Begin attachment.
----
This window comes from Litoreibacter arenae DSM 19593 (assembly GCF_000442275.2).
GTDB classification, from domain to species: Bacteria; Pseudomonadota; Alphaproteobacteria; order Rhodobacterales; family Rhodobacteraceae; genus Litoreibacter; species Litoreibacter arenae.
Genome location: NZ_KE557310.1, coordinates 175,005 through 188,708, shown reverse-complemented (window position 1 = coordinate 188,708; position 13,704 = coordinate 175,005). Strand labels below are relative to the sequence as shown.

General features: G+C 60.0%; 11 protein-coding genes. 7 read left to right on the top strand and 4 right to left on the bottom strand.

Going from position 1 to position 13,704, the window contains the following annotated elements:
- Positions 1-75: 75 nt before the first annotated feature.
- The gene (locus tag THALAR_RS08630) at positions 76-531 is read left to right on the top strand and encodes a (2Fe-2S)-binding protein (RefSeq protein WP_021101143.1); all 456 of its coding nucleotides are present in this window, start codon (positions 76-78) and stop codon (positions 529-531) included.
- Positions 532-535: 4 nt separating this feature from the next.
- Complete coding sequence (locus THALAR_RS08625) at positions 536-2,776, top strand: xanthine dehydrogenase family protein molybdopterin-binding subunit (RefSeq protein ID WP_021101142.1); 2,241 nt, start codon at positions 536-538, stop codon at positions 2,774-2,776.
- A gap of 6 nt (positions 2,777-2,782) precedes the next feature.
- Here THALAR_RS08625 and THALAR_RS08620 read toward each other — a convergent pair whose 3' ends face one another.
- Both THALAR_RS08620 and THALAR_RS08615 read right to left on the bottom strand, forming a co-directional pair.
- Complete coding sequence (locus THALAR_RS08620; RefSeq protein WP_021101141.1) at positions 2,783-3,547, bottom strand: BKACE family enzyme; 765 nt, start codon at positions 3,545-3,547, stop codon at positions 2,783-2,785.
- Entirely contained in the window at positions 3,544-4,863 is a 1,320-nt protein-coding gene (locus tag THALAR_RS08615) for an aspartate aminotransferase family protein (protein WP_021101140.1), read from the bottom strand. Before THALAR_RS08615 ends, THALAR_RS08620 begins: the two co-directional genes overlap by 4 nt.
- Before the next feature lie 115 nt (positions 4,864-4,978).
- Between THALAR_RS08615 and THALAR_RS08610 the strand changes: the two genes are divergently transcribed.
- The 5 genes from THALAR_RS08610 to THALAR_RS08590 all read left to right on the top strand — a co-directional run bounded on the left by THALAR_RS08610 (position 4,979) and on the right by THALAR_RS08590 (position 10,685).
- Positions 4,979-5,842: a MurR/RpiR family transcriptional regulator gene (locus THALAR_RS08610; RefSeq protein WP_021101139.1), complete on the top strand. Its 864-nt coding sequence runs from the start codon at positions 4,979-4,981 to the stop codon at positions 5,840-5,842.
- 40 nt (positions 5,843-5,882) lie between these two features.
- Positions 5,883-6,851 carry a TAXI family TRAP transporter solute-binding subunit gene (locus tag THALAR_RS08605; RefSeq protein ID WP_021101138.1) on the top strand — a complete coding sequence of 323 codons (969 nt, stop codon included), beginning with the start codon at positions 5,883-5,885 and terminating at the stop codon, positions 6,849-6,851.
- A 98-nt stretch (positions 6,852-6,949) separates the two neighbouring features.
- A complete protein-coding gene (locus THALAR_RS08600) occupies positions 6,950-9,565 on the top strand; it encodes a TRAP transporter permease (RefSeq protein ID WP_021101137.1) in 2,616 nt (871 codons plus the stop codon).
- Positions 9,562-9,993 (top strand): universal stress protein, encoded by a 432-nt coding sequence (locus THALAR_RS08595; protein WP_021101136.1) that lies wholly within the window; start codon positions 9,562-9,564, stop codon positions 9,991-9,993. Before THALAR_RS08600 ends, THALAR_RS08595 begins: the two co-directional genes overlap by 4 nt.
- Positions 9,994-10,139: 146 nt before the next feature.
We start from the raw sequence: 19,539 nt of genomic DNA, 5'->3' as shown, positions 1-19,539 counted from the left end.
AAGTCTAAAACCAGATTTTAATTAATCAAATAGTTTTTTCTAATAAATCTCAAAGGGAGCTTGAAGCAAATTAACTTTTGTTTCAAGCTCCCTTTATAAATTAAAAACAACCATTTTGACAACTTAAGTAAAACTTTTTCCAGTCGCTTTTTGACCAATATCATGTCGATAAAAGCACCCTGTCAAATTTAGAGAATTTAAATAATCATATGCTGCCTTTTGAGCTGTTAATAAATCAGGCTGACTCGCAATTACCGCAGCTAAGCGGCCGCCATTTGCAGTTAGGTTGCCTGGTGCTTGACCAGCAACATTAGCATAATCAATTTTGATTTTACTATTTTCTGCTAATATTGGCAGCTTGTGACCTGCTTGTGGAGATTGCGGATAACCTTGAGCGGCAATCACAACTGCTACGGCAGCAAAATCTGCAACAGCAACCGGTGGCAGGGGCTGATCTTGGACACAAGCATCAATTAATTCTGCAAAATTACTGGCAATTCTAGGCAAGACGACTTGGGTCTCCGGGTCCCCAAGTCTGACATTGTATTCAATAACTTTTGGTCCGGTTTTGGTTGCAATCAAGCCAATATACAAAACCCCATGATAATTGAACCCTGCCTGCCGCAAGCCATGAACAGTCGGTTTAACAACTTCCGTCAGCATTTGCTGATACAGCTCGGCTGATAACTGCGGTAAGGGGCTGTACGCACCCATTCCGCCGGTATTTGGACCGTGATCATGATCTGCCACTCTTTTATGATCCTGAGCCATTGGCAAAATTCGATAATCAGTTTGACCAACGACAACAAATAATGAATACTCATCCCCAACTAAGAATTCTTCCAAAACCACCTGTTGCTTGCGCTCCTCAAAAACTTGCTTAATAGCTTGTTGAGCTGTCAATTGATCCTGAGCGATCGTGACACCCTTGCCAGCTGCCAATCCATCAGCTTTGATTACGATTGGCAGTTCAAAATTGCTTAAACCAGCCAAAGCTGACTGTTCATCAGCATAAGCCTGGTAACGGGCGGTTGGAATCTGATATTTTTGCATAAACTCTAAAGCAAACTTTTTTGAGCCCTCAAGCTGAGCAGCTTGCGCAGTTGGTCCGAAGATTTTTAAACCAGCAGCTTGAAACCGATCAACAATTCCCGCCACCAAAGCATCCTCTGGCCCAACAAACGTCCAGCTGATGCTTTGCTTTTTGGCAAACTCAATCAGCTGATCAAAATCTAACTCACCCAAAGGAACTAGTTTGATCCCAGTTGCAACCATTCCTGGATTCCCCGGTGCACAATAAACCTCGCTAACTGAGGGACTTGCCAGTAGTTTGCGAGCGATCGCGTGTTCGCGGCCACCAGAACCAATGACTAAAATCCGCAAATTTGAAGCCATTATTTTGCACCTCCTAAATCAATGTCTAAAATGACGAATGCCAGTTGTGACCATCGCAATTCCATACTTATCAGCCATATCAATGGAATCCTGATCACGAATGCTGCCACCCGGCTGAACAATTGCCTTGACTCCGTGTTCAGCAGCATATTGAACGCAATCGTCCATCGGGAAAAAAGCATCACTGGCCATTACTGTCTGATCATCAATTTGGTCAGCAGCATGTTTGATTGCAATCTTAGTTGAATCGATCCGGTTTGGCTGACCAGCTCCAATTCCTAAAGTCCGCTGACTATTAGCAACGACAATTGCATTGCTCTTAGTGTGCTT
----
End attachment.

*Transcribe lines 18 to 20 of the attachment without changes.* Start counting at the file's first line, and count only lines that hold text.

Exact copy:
- Positions 4,979-5,842: a MurR/RpiR family transcriptional regulator gene (locus THALAR_RS08610; RefSeq protein WP_021101139.1), complete on the top strand. Its 864-nt coding sequence runs from the start codon at positions 4,979-4,981 to the stop codon at positions 5,840-5,842.
- 40 nt (positions 5,843-5,882) lie between these two features.
- Positions 5,883-6,851 carry a TAXI family TRAP transporter solute-binding subunit gene (locus tag THALAR_RS08605; RefSeq protein ID WP_021101138.1) on the top strand — a complete coding sequence of 323 codons (969 nt, stop codon included), beginning with the start codon at positions 5,883-5,885 and terminating at the stop codon, positions 6,849-6,851.